Melchizedek is an enigmatic figure twice mentioned in the Hebrew Tanakh and in the Christian Old Testament. His name is known in several forms: Melchizedek or Malki-tzédek or Melchisedech. In Hebrew his name is pointed as מַלְכִּי־צֶדֶק or מַלְכִּי־צָדֶק, pronounced in standard Hebrew as Malki-ẓédeq or Malki-ẓádeq and in Tiberian vocalization as Malkî-ṣéḏeq or Malkî-ṣāḏeq. In Greek he appears as Μελχισεδέκ (both in the Septuagint and the New Testament). In Latin he appears as Melchisedech (in the Vulgate) or Melchisedec. In English in the Authorized King James Version he originally (in 1611) appeared as Melchizedek in the Old Testament and Melchisedek in the New Testament. He is commemorated as one of the Holy Forefathers in the Calendar of Saints of the Armenian Apostolic Church on July 30; in the Roman rite his commemoration is August 26.
The name Melchizedek occurs just twice in the Tanakh, once in the Book of Genesis and once in the Psalms. In the first of these references, , Melchizedek brought bread and wine to Abram after Abram's victory over the four kings (led by Chedorlaomer) who had overrun Sodom and Gomorrah and had taken Abram's nephew Lot prisoner. Melchizedek is also described as blessing Abram in the name of El Elyon. Then he gave him a tenth of everything (a translation which preserves the ambiguity of the original). In the second reference, , we find the statement: Thou art a priest for ever after the manner of Melchizedek.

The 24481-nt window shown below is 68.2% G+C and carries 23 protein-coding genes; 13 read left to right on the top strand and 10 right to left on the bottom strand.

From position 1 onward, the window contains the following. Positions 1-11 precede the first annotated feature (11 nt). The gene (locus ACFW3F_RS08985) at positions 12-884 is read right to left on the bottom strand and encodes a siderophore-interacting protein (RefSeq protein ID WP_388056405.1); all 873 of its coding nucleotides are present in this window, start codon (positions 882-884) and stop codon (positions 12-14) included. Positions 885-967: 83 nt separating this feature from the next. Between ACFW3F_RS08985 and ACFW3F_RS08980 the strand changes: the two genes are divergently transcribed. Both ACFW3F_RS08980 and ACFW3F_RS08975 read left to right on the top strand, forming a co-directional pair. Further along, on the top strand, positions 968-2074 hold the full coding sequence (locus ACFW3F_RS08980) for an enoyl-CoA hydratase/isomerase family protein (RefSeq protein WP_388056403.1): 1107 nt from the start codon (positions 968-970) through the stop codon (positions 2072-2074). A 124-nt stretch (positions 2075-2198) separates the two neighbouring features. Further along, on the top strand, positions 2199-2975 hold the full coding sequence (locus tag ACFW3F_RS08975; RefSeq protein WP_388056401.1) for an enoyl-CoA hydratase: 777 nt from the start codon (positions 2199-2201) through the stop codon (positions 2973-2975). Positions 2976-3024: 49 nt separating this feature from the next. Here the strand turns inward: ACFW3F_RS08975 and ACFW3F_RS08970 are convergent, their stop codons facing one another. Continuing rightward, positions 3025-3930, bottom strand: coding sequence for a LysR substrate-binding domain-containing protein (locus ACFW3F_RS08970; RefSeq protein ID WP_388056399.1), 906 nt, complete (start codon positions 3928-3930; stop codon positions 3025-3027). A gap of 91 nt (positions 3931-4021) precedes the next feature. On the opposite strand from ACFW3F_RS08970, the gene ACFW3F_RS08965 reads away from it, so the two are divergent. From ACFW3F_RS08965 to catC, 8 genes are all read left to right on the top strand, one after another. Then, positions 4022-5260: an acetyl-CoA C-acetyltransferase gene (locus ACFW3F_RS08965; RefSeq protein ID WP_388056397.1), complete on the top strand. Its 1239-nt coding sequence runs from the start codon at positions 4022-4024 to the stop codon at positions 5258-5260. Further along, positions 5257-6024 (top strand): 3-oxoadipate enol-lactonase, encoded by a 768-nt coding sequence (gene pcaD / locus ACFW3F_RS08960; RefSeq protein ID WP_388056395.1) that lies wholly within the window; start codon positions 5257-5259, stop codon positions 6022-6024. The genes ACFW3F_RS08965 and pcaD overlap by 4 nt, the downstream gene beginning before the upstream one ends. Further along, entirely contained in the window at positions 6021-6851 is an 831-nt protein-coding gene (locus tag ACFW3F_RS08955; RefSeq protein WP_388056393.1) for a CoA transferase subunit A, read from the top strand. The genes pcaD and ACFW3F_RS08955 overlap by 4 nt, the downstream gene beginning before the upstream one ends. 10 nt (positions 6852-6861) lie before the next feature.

Rabbi Judah said in Rabbi Nehorai's name that Melchizedek’s blessing yielded prosperity for Abraham, Isaac, and Jacob. (Genesis Rabbah 43:8.) Ephraim Miksha'ah the disciple of Rabbi Meir said in the latter's name that Tamar descended from Melchizedek. (Genesis Rabbah 85:10.)
Rabbi Hana bar Bizna citing Rabbi Simeon Hasida identified Melchizedek as one of the four craftsmen of whom Zechariah wrote in (Babylonian Talmud Sukkah 52b; see also Song of Songs Rabbah 2:33 (crediting Rabbi Berekiah in the name of Rabbi Isaac).) The Talmud teaches that David wrote the Book of Psalms, including in it the work of the elders, including Melchizedek (in ). (Babylonian Talmud Baba Batra 14b-15a.)
The Zohar finds in “Melchizedek king of Salem” a reference to “the King Who rules with complete sovereignty,” or according to another explanation, that “Melchizedek” alludes to the lower world and “king of Salem” to the upper world. (Zohar 1:86b-87a.)
Shem lived five hundred years after fathering Arkpasad, and then died at the age of six hundred (Gen. 11:10, 11). Therefore, his death took place thirteen years after the death of Sarah (1881 B.C.) and ten years after Rebecca and Isaac married (1878 B.C.) In that light, it has been opined that it is possible that Shem might have been Melchizedek (which does translate to King of Righteousness), the priest-king to whom Abraham paid tithes (Gen 14: 18-20). This interpretation was supported by Jewish midrashim.
According to this account, Melchizedek was the only son of Sofonim (or Sopanima), the wife of Nir, a brother of Noah. Sopanim conceived without knowing the father, and the child came out from his mother after she had died and sat on the bed beside her corpse, already physically developed, clothed, speaking and blessing the Lord, and marked with the badge of priesthood. Forty days later, Melchizedek was taken by the archangel Gabriel (Michael in some manuscripts) to the Garden of Eden and was thus preserved from the Deluge without having to be in Noah's Ark.